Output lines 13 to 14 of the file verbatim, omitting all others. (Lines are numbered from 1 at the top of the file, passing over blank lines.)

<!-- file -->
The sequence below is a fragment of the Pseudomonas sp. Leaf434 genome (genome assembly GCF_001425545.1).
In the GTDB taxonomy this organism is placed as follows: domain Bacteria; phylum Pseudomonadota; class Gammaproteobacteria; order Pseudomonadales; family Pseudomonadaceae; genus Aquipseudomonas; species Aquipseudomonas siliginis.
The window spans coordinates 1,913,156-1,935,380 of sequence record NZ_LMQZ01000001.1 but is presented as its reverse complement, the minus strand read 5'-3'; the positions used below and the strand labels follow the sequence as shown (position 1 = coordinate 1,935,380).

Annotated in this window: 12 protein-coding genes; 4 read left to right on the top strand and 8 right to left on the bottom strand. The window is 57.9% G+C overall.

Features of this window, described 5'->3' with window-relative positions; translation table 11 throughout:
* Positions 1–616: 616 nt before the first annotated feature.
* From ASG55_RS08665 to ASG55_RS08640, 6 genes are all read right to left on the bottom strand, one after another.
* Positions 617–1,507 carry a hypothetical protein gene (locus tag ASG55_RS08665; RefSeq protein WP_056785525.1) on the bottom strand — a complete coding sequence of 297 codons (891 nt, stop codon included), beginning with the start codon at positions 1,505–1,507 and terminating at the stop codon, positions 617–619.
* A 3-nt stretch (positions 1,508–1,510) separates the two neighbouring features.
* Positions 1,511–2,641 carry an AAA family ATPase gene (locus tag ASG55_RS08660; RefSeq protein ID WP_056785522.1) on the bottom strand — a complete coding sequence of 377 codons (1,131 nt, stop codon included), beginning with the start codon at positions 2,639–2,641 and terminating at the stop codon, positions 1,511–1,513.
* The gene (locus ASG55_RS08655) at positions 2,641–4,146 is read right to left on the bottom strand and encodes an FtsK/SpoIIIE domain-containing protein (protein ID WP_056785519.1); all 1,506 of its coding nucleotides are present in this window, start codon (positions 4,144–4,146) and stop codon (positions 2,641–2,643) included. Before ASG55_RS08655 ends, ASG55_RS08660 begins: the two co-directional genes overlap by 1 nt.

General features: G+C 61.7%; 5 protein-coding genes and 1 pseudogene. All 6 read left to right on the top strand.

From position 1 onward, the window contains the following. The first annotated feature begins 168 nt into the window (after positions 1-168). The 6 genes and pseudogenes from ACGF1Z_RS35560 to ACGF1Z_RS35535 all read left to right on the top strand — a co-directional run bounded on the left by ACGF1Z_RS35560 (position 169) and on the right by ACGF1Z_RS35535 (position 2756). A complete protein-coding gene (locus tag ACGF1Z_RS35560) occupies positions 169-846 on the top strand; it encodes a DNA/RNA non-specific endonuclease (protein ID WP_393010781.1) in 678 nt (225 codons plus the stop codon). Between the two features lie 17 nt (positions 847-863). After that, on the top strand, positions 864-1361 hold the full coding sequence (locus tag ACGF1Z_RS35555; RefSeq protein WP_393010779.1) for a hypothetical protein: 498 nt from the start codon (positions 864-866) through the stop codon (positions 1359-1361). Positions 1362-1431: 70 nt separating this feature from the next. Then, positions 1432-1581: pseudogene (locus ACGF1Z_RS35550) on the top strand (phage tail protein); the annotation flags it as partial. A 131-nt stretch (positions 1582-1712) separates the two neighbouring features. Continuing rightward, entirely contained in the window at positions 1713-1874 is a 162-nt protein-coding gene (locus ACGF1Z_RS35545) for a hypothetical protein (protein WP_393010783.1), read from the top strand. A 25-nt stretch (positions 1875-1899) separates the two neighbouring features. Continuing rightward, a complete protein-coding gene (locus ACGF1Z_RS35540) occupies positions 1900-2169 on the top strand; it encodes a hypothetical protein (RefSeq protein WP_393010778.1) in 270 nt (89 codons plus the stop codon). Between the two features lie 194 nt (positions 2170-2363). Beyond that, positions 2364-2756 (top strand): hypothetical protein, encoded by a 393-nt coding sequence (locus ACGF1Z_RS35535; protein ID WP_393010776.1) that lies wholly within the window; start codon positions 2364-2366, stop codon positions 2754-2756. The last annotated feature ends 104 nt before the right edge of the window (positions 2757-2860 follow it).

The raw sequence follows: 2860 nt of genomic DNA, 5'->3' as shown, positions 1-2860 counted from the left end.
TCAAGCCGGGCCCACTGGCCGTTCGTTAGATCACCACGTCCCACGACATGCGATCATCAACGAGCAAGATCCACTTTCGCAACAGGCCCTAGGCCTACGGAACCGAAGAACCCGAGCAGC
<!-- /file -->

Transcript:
From position 1 onward, the window contains the following. The first annotated feature begins 168 nt into the window (after positions 1-168). The 6 genes and pseudogenes from ACGF1Z_RS35560 to ACGF1Z_RS35535 all read left to right on the top strand — a co-directional run bounded on the left by ACGF1Z_RS35560 (position 169) and on the right by ACGF1Z_RS35535 (position 2756). A complete protein-coding gene (locus tag ACGF1Z_RS35560) occupies positions 169-846 on the top strand; it encodes a DNA/RNA non-specific endonuclease (protein ID WP_393010781.1) in 678 nt (225 codons plus the stop codon). Between the two features lie 17 nt (positions 847-863). After that, on the top strand, positions 864-1361 hold the full coding sequence (locus tag ACGF1Z_RS35555; RefSeq protein WP_393010779.1) for a hypothetical protein: 498 nt from the start codon (positions 864-866) through the stop codon (positions 1359-1361). Positions 1362-1431: 70 nt separating this feature from the next. Then, positions 1432-1581: pseudogene (locus ACGF1Z_RS35550) on the top strand (phage tail protein); the annotation flags it as partial. A 131-nt stretch (positions 1582-1712) separates the two neighbouring features. Continuing rightward, entirely contained in the window at positions 1713-1874 is a 162-nt protein-coding gene (locus ACGF1Z_RS35545) for a hypothetical protein (protein WP_393010783.1), read from the top strand. A 25-nt stretch (positions 1875-1899) separates the two neighbouring features. Continuing rightward, a complete protein-coding gene (locus ACGF1Z_RS35540) occupies positions 1900-2169 on the top strand; it encodes a hypothetical protein (RefSeq protein WP_393010778.1) in 270 nt (89 codons plus the stop codon). Between the two features lie 194 nt (positions 2170-2363). Beyond that, positions 2364-2756 (top strand): hypothetical protein, encoded by a 393-nt coding sequence (locus ACGF1Z_RS35535; protein ID WP_393010776.1) that lies wholly within the window; start codon positions 2364-2366, stop codon positions 2754-2756. The last annotated feature ends 104 nt before the right edge of the window (positions 2757-2860 follow it).

The raw sequence follows: 2860 nt of genomic DNA, 5'->3' as shown, positions 1-2860 counted from the left end.